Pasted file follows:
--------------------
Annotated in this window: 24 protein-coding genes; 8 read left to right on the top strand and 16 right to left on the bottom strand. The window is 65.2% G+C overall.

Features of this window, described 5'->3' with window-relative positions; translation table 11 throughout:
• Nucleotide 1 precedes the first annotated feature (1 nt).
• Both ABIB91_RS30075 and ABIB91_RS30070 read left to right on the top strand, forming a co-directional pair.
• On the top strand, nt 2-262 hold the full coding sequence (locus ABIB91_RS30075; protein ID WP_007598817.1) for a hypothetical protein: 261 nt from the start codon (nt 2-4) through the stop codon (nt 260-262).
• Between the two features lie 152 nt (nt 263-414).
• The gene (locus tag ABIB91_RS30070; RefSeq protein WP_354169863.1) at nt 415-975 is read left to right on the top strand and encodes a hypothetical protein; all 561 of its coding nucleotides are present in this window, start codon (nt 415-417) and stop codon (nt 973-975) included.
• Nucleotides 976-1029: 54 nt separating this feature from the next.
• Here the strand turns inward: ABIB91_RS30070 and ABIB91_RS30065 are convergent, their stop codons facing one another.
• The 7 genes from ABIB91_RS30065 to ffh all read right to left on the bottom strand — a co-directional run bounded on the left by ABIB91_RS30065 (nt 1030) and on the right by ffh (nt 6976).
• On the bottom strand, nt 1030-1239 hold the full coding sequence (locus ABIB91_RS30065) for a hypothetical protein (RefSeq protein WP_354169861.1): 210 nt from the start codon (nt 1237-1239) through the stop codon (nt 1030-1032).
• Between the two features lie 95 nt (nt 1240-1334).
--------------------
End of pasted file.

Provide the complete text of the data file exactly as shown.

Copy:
Annotated in this window: 24 protein-coding genes; 8 read left to right on the top strand and 16 right to left on the bottom strand. The window is 65.2% G+C overall.

Features of this window, described 5'->3' with window-relative positions; translation table 11 throughout:
• Nucleotide 1 precedes the first annotated feature (1 nt).
• Both ABIB91_RS30075 and ABIB91_RS30070 read left to right on the top strand, forming a co-directional pair.
• On the top strand, nt 2-262 hold the full coding sequence (locus ABIB91_RS30075; protein ID WP_007598817.1) for a hypothetical protein: 261 nt from the start codon (nt 2-4) through the stop codon (nt 260-262).
• Between the two features lie 152 nt (nt 263-414).
• The gene (locus tag ABIB91_RS30070; RefSeq protein WP_354169863.1) at nt 415-975 is read left to right on the top strand and encodes a hypothetical protein; all 561 of its coding nucleotides are present in this window, start codon (nt 415-417) and stop codon (nt 973-975) included.
• Nucleotides 976-1029: 54 nt separating this feature from the next.
• Here the strand turns inward: ABIB91_RS30070 and ABIB91_RS30065 are convergent, their stop codons facing one another.
• The 7 genes from ABIB91_RS30065 to ffh all read right to left on the bottom strand — a co-directional run bounded on the left by ABIB91_RS30065 (nt 1030) and on the right by ffh (nt 6976).
• On the bottom strand, nt 1030-1239 hold the full coding sequence (locus ABIB91_RS30065) for a hypothetical protein (RefSeq protein WP_354169861.1): 210 nt from the start codon (nt 1237-1239) through the stop codon (nt 1030-1032).
• Between the two features lie 95 nt (nt 1240-1334).